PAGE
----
– Yes. And it had two characteristics: the first is that my origin is exotic. It is related to the East. And the other is that my father didn’t tell me anything and that intrigued me even more. He didn’t bequeath that origin to me, so that’s a fire that I had to steal from my dad.
– There is also the transmission of that legacy in the subject of fatherhood that is very strong in the book. I’d say that’s the main issue…
– For me it is very important to give that legacy to my children. I work on this issue of being a dad. Somehow I have to get my dad out of there to give it to my children.
– You describe it as a cycle…
– Of course. This ends up closing me down when I go to see my second son in Scotland and realize I don’t have to raise him anymore. I was worried that he was okay and he left me completely disoriented. It was an unnecessary cruelty because I kept seeing him as the boy I took to the mountain in my backpack.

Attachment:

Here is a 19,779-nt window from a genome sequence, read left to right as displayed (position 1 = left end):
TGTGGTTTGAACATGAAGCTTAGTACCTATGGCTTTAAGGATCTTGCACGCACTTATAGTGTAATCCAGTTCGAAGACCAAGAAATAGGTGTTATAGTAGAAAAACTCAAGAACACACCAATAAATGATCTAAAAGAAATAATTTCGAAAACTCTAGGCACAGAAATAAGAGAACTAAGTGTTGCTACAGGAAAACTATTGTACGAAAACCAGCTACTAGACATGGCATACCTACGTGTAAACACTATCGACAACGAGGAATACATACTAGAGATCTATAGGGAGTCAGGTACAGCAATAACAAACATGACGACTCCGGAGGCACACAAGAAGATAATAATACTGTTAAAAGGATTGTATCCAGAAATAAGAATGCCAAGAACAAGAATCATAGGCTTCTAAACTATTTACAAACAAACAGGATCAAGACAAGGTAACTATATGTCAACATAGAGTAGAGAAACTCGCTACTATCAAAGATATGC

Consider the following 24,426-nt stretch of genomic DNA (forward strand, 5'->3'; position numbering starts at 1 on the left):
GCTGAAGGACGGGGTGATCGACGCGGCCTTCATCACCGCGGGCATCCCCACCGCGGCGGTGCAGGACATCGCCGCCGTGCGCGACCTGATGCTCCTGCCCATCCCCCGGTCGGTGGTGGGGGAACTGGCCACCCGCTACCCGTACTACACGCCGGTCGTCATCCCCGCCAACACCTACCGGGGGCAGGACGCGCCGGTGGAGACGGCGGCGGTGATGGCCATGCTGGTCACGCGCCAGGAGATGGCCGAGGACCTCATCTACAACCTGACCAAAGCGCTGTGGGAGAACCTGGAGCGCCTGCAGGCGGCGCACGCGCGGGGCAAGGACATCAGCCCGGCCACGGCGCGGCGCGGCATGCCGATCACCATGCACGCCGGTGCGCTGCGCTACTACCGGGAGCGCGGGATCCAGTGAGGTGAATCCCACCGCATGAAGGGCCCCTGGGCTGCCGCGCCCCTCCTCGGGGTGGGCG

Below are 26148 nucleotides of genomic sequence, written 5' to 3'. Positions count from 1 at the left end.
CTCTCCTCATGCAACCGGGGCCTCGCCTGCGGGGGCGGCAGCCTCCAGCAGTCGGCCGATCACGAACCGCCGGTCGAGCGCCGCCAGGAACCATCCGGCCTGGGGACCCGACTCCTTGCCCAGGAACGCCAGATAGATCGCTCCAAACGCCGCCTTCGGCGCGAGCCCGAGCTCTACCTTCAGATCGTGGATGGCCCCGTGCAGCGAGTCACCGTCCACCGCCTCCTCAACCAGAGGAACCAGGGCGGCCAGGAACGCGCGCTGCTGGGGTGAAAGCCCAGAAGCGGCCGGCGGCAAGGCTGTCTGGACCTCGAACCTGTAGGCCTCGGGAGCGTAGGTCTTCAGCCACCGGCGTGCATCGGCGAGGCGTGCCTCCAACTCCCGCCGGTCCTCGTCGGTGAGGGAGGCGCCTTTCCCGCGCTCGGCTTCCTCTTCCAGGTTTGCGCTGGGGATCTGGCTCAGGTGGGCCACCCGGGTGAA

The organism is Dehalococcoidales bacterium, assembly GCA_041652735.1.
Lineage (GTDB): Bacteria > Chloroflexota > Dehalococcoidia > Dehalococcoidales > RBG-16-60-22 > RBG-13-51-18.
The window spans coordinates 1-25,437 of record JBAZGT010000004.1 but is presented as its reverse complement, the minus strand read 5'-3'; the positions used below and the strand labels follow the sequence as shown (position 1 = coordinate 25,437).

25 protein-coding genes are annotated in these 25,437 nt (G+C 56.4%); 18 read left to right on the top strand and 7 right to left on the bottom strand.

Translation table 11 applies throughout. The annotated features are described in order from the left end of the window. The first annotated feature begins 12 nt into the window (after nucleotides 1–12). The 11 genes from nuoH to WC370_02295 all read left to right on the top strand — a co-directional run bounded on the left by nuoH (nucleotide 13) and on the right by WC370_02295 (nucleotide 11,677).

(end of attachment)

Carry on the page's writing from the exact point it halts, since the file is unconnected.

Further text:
“The book belongs to Camilo,” says Ng in relation to the publisher Camilo Sánchez.
– The issue of origin also calls into question the language, because the protagonist speaks Chinese, but also Spanish. He travels to Edinburgh and has dialogues in English and there is also the character of the priest who is almost like a father to him and is his English teacher.
– I think the issue is the search for an understanding with the father. Because it is about two people and two different worlds. It happens with the father but also with the priest and every time one meets someone from another culture. Those moments reflect the difficulties one has in understanding one another. That search for a common language. There is a huge isolation. They are two islands full of love for each other, and perhaps they are not able to communicate, to say what they feel.
– There arises the contact between different cultures and between different generations that makes music possible.